Elevated expression of protein kinase C βII (PKCβII) is an early promotive event in colon carcinogenesis (Gokmen-Polar, Y., Murray, N. R., Velasco, M. A., Gatalica, Z., and Fields, A. P. (2001) Cancer Res. 61, 1375-1381). Expression of PKCβII in the colon of transgenic mice leads to hyperproliferation and increased susceptibility to colon carcinogenesis due, at least in part, to repression of transforming growth factor beta type II receptor (TGF-βII) expression (Murray, N. R., Davidson, L. A., Chapkin, R. S., Gustafson, W. C., Schattenberg, D. G., and Fields, A. P. (1999) J. Cell Biol., 145, 699-711). Here we report that PKCβII induces the expression of cyclooxygenase type 2 (Cox-2) in rat intestinal epithelial (RIE) cells in vitro and in transgenic PKCβII mice in vivo. Cox-2 mRNA increases more than 10-fold with corresponding increases in Cox-2 protein and PGE2 production in RIE/PKCβII cells. PKCβII activates the Cox-2 promoter by 2- to 3-fold and stabilizes Cox-2 mRNA by at least 4-fold. The selective Cox-2 inhibitor Celecoxib restores expression of TGF-βRII both in vitro and in vivo and restores TGFβ-mediated transcription in RIE/PKCβII cells. Likewise, the ω-3 fatty acid eicosapentaenoic acid (EPA), which inhibits PKCβII activity and colon carcinogenesis, causes inhibition of Cox-2 protein expression, re-expression of TGF-βRII, and restoration of TGF-β1-mediated transcription in RIE/PKCβII cells. Our data demonstrate that PKCβII promotes colon cancer, at least in part, through induction of Cox-2, suppression of TGF-β signaling, and establishment of a TGF-β-resistant, hyperproliferative state in the colonic epithelium. Our data define a procarcinogenic PKCβII → Cox-2 → TGF-β signaling axis within the colonic epithelium, and provide a molecular mechanism by which dietary ω-3 fatty acids and nonsteroidal antiinflammatory agents such as Celecoxib suppress colon carcinogenesis.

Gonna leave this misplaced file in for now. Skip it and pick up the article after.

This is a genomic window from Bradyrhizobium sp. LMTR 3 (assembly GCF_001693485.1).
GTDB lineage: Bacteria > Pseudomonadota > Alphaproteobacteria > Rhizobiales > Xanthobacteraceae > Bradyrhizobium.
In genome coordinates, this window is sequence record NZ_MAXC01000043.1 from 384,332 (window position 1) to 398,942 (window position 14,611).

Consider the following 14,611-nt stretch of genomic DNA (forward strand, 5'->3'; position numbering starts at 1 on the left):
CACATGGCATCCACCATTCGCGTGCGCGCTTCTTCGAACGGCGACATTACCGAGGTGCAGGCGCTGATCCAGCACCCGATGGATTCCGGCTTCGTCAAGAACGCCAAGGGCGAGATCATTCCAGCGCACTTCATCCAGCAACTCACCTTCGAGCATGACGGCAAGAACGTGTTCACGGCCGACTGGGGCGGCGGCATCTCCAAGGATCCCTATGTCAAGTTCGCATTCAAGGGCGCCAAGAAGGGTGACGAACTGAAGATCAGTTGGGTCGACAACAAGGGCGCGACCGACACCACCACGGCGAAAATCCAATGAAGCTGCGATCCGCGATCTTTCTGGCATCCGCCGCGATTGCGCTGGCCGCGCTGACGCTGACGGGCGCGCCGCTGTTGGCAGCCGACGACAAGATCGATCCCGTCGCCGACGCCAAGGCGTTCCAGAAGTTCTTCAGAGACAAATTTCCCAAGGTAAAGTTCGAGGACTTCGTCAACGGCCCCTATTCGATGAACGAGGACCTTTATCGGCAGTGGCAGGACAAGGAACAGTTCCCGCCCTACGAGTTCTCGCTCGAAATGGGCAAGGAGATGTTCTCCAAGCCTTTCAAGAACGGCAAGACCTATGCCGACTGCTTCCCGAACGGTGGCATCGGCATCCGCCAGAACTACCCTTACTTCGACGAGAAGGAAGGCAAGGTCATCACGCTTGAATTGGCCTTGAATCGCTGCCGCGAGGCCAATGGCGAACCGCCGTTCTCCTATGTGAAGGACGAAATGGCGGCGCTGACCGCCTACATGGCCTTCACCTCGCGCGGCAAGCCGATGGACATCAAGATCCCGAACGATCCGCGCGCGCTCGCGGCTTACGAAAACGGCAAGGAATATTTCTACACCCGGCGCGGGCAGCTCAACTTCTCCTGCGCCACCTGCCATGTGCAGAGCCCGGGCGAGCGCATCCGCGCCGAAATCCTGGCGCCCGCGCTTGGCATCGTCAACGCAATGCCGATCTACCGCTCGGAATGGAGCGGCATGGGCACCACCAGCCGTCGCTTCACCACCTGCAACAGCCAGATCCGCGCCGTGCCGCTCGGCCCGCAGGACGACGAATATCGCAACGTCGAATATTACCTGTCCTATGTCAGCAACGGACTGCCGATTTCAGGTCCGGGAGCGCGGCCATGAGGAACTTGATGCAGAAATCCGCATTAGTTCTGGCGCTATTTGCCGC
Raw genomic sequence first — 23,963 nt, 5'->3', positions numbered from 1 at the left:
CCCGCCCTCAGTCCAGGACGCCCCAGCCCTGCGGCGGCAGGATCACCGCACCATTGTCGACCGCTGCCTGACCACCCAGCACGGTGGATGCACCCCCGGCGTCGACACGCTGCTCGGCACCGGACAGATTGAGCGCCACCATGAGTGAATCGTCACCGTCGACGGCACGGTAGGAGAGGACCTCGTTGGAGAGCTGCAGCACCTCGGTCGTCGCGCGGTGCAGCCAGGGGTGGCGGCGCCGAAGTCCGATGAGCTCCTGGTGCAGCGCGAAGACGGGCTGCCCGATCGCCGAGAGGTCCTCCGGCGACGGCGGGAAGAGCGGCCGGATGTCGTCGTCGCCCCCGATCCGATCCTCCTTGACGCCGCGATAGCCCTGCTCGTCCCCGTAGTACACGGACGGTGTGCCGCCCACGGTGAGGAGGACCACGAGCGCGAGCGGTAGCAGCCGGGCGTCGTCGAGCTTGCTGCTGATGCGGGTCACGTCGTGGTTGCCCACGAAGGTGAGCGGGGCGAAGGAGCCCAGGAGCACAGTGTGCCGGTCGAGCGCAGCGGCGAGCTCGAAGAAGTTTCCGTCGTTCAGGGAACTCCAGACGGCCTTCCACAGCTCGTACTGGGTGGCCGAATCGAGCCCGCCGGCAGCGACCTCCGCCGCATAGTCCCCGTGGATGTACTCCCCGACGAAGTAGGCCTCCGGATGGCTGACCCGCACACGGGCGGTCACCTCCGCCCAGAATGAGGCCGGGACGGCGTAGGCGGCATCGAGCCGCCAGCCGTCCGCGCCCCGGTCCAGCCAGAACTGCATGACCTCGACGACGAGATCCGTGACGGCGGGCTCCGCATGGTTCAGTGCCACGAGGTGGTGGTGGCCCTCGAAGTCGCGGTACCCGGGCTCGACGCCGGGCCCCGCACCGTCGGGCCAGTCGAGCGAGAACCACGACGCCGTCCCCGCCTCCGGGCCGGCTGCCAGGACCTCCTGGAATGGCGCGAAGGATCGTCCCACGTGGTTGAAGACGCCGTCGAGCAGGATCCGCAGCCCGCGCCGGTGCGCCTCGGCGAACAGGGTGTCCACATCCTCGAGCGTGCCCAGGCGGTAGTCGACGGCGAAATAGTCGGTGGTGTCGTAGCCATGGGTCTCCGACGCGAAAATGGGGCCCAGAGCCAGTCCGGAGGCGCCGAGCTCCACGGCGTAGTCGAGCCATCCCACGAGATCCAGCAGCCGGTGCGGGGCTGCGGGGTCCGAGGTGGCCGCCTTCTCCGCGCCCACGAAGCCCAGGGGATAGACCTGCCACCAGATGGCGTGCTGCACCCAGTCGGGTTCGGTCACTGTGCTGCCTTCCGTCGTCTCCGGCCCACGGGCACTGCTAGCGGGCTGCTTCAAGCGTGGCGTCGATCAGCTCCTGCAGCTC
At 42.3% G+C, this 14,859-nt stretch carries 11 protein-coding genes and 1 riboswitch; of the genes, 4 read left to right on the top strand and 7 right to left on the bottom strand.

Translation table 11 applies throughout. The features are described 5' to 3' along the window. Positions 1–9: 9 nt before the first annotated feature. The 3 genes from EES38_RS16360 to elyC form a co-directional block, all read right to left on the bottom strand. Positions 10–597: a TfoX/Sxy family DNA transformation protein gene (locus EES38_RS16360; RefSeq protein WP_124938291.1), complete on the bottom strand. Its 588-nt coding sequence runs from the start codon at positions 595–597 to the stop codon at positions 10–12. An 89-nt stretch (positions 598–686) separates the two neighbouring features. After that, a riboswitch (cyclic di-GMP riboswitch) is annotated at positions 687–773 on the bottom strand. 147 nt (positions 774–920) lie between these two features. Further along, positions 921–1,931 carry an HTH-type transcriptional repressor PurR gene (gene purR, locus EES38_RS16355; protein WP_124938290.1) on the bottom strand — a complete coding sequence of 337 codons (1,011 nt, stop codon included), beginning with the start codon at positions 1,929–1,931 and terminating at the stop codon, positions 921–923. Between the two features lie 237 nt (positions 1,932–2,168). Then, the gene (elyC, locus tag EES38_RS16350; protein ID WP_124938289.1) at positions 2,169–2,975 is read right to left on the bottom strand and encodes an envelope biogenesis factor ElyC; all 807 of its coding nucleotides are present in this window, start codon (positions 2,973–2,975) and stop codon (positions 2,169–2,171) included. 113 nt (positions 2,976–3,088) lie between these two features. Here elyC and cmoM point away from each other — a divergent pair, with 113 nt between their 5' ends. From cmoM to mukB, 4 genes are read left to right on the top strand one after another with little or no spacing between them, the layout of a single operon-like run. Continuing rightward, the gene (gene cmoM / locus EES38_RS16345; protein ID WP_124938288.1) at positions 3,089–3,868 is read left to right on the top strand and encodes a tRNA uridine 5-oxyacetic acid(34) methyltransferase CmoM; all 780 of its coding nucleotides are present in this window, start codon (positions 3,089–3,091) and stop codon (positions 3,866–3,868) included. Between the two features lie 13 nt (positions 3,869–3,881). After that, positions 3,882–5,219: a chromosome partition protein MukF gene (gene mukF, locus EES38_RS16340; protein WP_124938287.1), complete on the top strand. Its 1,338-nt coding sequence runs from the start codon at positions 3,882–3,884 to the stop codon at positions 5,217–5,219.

|Number of pages||8|
|Journal||Journal of Biological Chemistry|
|State||Published - Mar 28 2003|
ASJC Scopus subject areas
- Molecular Biology
- Cell Biology